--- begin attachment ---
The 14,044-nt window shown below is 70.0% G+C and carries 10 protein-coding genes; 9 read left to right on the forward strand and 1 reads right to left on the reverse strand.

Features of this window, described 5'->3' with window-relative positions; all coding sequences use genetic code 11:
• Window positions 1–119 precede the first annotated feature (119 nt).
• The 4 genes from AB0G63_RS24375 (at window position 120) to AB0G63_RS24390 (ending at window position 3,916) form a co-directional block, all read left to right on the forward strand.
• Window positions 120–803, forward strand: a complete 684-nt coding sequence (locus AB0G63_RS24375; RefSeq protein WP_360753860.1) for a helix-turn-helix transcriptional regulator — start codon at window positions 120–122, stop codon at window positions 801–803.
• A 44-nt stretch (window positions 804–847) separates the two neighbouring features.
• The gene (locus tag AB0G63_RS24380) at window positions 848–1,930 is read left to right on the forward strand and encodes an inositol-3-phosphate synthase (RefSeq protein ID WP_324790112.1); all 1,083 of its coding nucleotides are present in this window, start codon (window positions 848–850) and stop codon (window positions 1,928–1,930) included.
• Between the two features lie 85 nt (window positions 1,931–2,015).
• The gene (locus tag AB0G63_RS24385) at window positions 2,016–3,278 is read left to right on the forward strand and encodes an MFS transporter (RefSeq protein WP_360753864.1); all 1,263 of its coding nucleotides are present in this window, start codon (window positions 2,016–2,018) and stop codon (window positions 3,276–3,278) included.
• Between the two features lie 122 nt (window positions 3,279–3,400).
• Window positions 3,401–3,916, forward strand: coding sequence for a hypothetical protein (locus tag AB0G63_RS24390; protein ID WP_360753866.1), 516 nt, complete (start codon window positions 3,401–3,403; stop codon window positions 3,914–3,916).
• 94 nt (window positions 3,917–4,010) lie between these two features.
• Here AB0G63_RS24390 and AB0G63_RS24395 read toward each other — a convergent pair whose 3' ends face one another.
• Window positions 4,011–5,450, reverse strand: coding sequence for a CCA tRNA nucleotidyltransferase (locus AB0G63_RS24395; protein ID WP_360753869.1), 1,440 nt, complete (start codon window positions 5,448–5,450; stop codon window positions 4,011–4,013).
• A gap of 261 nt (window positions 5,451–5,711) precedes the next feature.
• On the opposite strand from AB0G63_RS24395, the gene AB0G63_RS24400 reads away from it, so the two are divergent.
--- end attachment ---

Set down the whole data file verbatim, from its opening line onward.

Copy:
The 14,044-nt window shown below is 70.0% G+C and carries 10 protein-coding genes; 9 read left to right on the forward strand and 1 reads right to left on the reverse strand.

Features of this window, described 5'->3' with window-relative positions; all coding sequences use genetic code 11:
• Window positions 1–119 precede the first annotated feature (119 nt).
• The 4 genes from AB0G63_RS24375 (at window position 120) to AB0G63_RS24390 (ending at window position 3,916) form a co-directional block, all read left to right on the forward strand.
• Window positions 120–803, forward strand: a complete 684-nt coding sequence (locus AB0G63_RS24375; RefSeq protein WP_360753860.1) for a helix-turn-helix transcriptional regulator — start codon at window positions 120–122, stop codon at window positions 801–803.
• A 44-nt stretch (window positions 804–847) separates the two neighbouring features.
• The gene (locus tag AB0G63_RS24380) at window positions 848–1,930 is read left to right on the forward strand and encodes an inositol-3-phosphate synthase (RefSeq protein ID WP_324790112.1); all 1,083 of its coding nucleotides are present in this window, start codon (window positions 848–850) and stop codon (window positions 1,928–1,930) included.
• Between the two features lie 85 nt (window positions 1,931–2,015).
• The gene (locus tag AB0G63_RS24385) at window positions 2,016–3,278 is read left to right on the forward strand and encodes an MFS transporter (RefSeq protein WP_360753864.1); all 1,263 of its coding nucleotides are present in this window, start codon (window positions 2,016–2,018) and stop codon (window positions 3,276–3,278) included.
• Between the two features lie 122 nt (window positions 3,279–3,400).
• Window positions 3,401–3,916, forward strand: coding sequence for a hypothetical protein (locus tag AB0G63_RS24390; protein ID WP_360753866.1), 516 nt, complete (start codon window positions 3,401–3,403; stop codon window positions 3,914–3,916).
• 94 nt (window positions 3,917–4,010) lie between these two features.
• Here AB0G63_RS24390 and AB0G63_RS24395 read toward each other — a convergent pair whose 3' ends face one another.
• Window positions 4,011–5,450, reverse strand: coding sequence for a CCA tRNA nucleotidyltransferase (locus AB0G63_RS24395; protein ID WP_360753869.1), 1,440 nt, complete (start codon window positions 5,448–5,450; stop codon window positions 4,011–4,013).
• A gap of 261 nt (window positions 5,451–5,711) precedes the next feature.
• On the opposite strand from AB0G63_RS24395, the gene AB0G63_RS24400 reads away from it, so the two are divergent.